I’m sold [by Matt Baker]
In his opening night speech, director Jesse Peach obscurely alluded to the possibility of Death of a Salesman being his last production*. While I actively concede that this may have been a misinterpretation of inarticulate speech, I would like to think that going out on a high note is the correct course of action in the case of Peach Theatre Company, as a high note has now been achieved.
Programme notes and post-show audience commentary of the play beat the more-relevant-now-than-ever drum, yet, I would riposte, when has it not been? Even before we left the jungle, when have the concepts of success, monetary gain, parental delusion, parental worship, delusions of grandeur, self-achieved submission, and family not been relevant? A play’s success comes from the universality and timelessness of its themes, and, while the social, economic, and political climate of a city/country in which a play is produced should have some relevance, I found far more in the story between father and son than in that of the American Dream. This is not due to any lack on the part of George Henare as the eponymous salesman (there is, quite simply, nothing that Henare lacks as an actor) or the apathy-inducing over-abundance of economic/financial hardship we see purported in the media, but can instead be ascribed to the complexity, empathy, and power of Ian Hughes’ portrayal of Biff.
Miller's Memorable Masterpiece [by Sharu Delilkan]
The minute Richard Knowles heard that Peach Theatre Company was staging Death of a Salesman he lost no time contacting producer/director Jesse Peach.
“I studied Death of a Salesman at school and I even used one of the monologues for my audition at Toi Whakaari. So I wanted to be involved in any way I could. And when I heard George Henare was going to be Willy I wanted to be a part of it even more.”
Knowles says he was privileged to see Henare playing Willy in Circa’s production of the same show in 2006.
“George’s portrayal of Willy Loman absolutely blew me away. It’s really amazing to be sharing the stage with him and see him work. His treatment of Willy in this production is very different from what I saw, which makes it all the more interesting.”
Physics, History, and the Atomic Bomb [by Rosabel Tan]
Sometimes a play will continue to work on you long after you’ve left the theatre. I don’t mean that the memory lingers, though this happens too, but that the experience continues to grow and transform, the seed of what was planted onstage blossoming over time.
A digression: Adaptation is one of my favourite films, but I hated it the first time I saw it. It irritated me, I didn’t understand the end, and what a fool I was. A week later I found myself still thinking about it, so I watched it again and realised that Kaufman was a genius and the film was a masterpiece. Copenhagen, for me, lies in the same realm.
German Physicist Werner Heisenberg (Simon Kane) is remembered for two things, or so he tells us: The uncertainty principle, and a brief visit he made to the home of his half-Jewish mentor Neils Bohr (Bruce Phillips) in Copenhagen in 1941. The nature of this argument remains a subject of controversy, and the play shows Heisenberg, Bohr and Bohr’s wife Margrethe (Jennifer Ward-Lealand) revisiting the event in a kind of afterlife where they try to figure out precisely what happened and why it led to the dissolution of Bohr and Heisenberg’s friendship.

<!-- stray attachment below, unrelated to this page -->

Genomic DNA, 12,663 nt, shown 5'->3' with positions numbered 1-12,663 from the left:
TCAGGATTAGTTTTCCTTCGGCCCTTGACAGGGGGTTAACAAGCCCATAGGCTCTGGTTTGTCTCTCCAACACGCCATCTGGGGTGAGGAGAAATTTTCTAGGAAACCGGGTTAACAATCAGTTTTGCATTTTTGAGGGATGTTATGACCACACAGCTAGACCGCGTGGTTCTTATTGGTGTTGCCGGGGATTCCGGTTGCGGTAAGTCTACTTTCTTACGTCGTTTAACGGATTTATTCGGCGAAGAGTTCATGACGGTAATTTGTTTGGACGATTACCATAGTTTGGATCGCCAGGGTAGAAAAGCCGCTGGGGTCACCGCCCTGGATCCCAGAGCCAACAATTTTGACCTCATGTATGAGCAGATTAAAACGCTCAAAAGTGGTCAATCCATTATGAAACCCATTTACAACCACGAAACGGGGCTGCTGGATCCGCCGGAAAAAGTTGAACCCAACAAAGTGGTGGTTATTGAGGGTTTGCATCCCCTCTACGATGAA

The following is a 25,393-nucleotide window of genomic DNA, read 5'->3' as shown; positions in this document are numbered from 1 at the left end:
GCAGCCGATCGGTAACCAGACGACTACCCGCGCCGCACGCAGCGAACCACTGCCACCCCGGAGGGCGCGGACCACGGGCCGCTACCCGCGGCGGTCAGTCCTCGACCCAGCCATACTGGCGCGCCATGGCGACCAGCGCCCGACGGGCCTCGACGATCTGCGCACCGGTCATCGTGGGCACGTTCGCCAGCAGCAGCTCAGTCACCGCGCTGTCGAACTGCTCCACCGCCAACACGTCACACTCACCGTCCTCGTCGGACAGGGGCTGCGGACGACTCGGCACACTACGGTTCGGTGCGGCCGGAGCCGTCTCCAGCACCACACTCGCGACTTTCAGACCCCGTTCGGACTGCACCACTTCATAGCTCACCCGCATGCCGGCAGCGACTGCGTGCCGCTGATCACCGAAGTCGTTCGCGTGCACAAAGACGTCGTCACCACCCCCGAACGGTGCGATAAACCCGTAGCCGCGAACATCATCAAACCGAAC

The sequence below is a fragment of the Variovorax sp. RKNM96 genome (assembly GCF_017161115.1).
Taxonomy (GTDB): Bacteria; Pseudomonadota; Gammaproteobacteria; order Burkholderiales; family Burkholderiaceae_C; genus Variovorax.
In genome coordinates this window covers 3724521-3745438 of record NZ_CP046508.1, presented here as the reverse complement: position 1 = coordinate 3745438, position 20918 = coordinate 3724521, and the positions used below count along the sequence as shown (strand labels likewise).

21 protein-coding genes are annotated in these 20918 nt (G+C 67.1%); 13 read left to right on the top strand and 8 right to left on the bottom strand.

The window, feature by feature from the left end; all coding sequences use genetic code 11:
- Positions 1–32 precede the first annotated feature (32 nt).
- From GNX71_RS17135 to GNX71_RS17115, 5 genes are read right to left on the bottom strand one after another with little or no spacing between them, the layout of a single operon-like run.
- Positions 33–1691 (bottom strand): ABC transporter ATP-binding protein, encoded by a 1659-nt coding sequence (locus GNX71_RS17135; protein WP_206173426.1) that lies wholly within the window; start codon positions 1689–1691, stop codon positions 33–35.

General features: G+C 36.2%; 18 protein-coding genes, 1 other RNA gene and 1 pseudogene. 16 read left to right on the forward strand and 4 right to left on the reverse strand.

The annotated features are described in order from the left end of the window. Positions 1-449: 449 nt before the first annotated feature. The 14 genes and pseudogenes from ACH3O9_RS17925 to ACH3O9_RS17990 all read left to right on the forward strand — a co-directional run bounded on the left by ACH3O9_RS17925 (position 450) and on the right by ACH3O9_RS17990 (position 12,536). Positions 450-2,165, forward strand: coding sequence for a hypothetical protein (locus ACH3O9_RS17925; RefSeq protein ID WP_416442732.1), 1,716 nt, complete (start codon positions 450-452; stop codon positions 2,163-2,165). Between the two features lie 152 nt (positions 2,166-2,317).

1,000 Reasons to see 1,000 Hills
[by Sharu Delilkan]
It is always a privilege and an honour to witness the premier of an original piece of theatre. But to be among the first to experience the personal sharing of a true story is even more significant. Naturally the foyer of the Herald Theatre was buzzing with eager anticipation when I arrived.
However given the subject matter I must admit I had the sinking feeling, in the back of my mind, that the work may be morbid, depressing and shocking in the spirit of the film Hotel Rwanda.
But those apprehensions were very soon cast aside as we were greeted by the pulsating sound of African drums when we entered the theatre. The music literally reverberated through our bodies and set the ambience for the evening. As others made their way to their seats I looked around me and noticed a number of regular theatregoers, who would ordinarily appear rather formal in their seats, moving to hypnotic beat of the drums. There was no denying the infectious music, both lively and joyous, had a definite impact on the audience – and was a sign of what was ahead.
Dark and Twisted [by James Wenley]
After a string of collaborations and monologue directing, Thomas Sainsbury returns to The Basement with The Family Wilder, setting his style to the dark camp of the thriller genre’s twist and turns.
Harry McNaughton plays the softly-spoken writer Clive, who is tasked with writing the biography of Wilder Family patriarch and ruthless businessman Bill. Bill, played by Bruce Phillips, is Alasdair Thompson’s kind of bloke. Generally denigrating to anyone but himself and full of pithy put downs, especially towards his no-hoper children Art (Todd Emerson) and Elizabeth (Fern Sutherland). His son may be useless, but he would never stand for his daughter to take over the business. The loathsome Art and Elizabeth, despite being siblings, have something of a Macbeth/Lady Macbeth relationship, and are plotting to kill their father. Hapless Clive might just be the person they need to help them get away with it…
Yvette Parsons, always a treat onstage, rounds out the cast as the staunchly Christian housekeeper/personal assistant Hodge, fiercely loyal to her employer, and can carry a good song.